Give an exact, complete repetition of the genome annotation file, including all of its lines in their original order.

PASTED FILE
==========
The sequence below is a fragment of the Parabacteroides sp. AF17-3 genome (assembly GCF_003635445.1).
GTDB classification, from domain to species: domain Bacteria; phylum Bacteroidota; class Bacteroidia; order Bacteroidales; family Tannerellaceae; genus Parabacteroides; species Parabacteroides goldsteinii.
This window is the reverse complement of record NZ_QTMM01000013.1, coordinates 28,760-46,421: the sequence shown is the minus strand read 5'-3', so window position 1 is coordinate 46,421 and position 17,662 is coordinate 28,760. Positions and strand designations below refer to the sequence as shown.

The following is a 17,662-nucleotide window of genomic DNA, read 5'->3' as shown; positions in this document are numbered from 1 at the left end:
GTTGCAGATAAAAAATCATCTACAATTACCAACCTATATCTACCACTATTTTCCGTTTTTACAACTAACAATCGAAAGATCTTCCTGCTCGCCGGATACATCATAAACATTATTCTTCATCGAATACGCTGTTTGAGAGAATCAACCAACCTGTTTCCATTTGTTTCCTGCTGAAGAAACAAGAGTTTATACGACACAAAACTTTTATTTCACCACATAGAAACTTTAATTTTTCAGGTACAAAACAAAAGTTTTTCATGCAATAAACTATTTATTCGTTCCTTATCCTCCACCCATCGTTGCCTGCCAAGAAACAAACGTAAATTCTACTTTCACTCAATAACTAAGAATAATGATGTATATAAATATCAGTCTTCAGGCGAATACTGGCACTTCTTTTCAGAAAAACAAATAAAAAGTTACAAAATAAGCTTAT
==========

The sequence below is a fragment of the Parabacteroides sp. AF17-3 genome (assembly GCF_003635445.1).
GTDB classification, from domain to species: domain Bacteria; phylum Bacteroidota; class Bacteroidia; order Bacteroidales; family Tannerellaceae; genus Parabacteroides; species Parabacteroides goldsteinii.
This window is the reverse complement of record NZ_QTMM01000013.1, coordinates 28,760-46,421: the sequence shown is the minus strand read 5'-3', so window position 1 is coordinate 46,421 and position 17,662 is coordinate 28,760. Positions and strand designations below refer to the sequence as shown.

The following is a 17,662-nucleotide window of genomic DNA, read 5'->3' as shown; positions in this document are numbered from 1 at the left end:
GTTGCAGATAAAAAATCATCTACAATTACCAACCTATATCTACCACTATTTTCCGTTTTTACAACTAACAATCGAAAGATCTTCCTGCTCGCCGGATACATCATAAACATTATTCTTCATCGAATACGCTGTTTGAGAGAATCAACCAACCTGTTTCCATTTGTTTCCTGCTGAAGAAACAAGAGTTTATACGACACAAAACTTTTATTTCACCACATAGAAACTTTAATTTTTCAGGTACAAAACAAAAGTTTTTCATGCAATAAACTATTTATTCGTTCCTTATCCTCCACCCATCGTTGCCTGCCAAGAAACAAACGTAAATTCTACTTTCACTCAATAACTAAGAATAATGATGTATATAAATATCAGTCTTCAGGCGAATACTGGCACTTCTTTTCAGAAAAACAAATAAAAAGTTACAAAATAAGCTTAT